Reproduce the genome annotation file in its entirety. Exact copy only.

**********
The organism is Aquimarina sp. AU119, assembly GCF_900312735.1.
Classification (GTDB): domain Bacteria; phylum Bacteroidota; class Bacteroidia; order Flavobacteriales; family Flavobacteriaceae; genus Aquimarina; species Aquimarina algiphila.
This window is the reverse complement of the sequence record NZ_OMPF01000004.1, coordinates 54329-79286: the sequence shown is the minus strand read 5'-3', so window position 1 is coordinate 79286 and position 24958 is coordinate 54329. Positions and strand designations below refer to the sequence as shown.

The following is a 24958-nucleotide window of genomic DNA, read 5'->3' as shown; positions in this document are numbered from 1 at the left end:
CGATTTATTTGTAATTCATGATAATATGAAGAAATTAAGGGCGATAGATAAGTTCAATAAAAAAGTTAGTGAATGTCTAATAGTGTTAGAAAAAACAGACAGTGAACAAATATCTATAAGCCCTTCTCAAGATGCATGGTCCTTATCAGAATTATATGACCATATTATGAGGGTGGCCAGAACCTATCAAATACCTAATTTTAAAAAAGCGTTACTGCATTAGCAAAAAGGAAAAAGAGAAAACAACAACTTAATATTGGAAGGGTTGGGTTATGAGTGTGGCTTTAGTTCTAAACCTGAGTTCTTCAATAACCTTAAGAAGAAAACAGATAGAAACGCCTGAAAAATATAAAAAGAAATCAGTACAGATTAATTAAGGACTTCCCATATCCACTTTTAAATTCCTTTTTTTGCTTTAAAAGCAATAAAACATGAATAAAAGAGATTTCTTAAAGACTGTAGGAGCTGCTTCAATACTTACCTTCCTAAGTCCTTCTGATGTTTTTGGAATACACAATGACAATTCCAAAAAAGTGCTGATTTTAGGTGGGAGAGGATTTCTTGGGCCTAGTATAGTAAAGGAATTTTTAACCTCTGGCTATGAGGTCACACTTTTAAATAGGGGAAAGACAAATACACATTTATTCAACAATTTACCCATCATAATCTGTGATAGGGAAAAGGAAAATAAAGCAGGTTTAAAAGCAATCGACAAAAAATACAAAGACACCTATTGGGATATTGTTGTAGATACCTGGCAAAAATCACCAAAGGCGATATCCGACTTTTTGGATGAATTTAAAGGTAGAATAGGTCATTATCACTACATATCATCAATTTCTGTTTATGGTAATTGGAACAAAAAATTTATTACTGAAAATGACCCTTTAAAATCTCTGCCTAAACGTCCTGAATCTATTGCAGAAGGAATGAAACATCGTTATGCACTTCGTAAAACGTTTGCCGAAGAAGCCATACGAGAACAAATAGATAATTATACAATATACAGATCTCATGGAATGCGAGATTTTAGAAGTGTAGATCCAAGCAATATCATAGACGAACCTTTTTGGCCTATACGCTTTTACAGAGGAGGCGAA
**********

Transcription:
The organism is Aquimarina sp. AU119, assembly GCF_900312735.1.
Classification (GTDB): domain Bacteria; phylum Bacteroidota; class Bacteroidia; order Flavobacteriales; family Flavobacteriaceae; genus Aquimarina; species Aquimarina algiphila.
This window is the reverse complement of the sequence record NZ_OMPF01000004.1, coordinates 54329-79286: the sequence shown is the minus strand read 5'-3', so window position 1 is coordinate 79286 and position 24958 is coordinate 54329. Positions and strand designations below refer to the sequence as shown.

The following is a 24958-nucleotide window of genomic DNA, read 5'->3' as shown; positions in this document are numbered from 1 at the left end:
CGATTTATTTGTAATTCATGATAATATGAAGAAATTAAGGGCGATAGATAAGTTCAATAAAAAAGTTAGTGAATGTCTAATAGTGTTAGAAAAAACAGACAGTGAACAAATATCTATAAGCCCTTCTCAAGATGCATGGTCCTTATCAGAATTATATGACCATATTATGAGGGTGGCCAGAACCTATCAAATACCTAATTTTAAAAAAGCGTTACTGCATTAGCAAAAAGGAAAAAGAGAAAACAACAACTTAATATTGGAAGGGTTGGGTTATGAGTGTGGCTTTAGTTCTAAACCTGAGTTCTTCAATAACCTTAAGAAGAAAACAGATAGAAACGCCTGAAAAATATAAAAAGAAATCAGTACAGATTAATTAAGGACTTCCCATATCCACTTTTAAATTCCTTTTTTTGCTTTAAAAGCAATAAAACATGAATAAAAGAGATTTCTTAAAGACTGTAGGAGCTGCTTCAATACTTACCTTCCTAAGTCCTTCTGATGTTTTTGGAATACACAATGACAATTCCAAAAAAGTGCTGATTTTAGGTGGGAGAGGATTTCTTGGGCCTAGTATAGTAAAGGAATTTTTAACCTCTGGCTATGAGGTCACACTTTTAAATAGGGGAAAGACAAATACACATTTATTCAACAATTTACCCATCATAATCTGTGATAGGGAAAAGGAAAATAAAGCAGGTTTAAAAGCAATCGACAAAAAATACAAAGACACCTATTGGGATATTGTTGTAGATACCTGGCAAAAATCACCAAAGGCGATATCCGACTTTTTGGATGAATTTAAAGGTAGAATAGGTCATTATCACTACATATCATCAATTTCTGTTTATGGTAATTGGAACAAAAAATTTATTACTGAAAATGACCCTTTAAAATCTCTGCCTAAACGTCCTGAATCTATTGCAGAAGGAATGAAACATCGTTATGCACTTCGTAAAACGTTTGCCGAAGAAGCCATACGAGAACAAATAGATAATTATACAATATACAGATCTCATGGAATGCGAGATTTTAGAAGTGTAGATCCAAGCAATATCATAGACGAACCTTTTTGGCCTATACGCTTTTACAGAGGAGGCGAA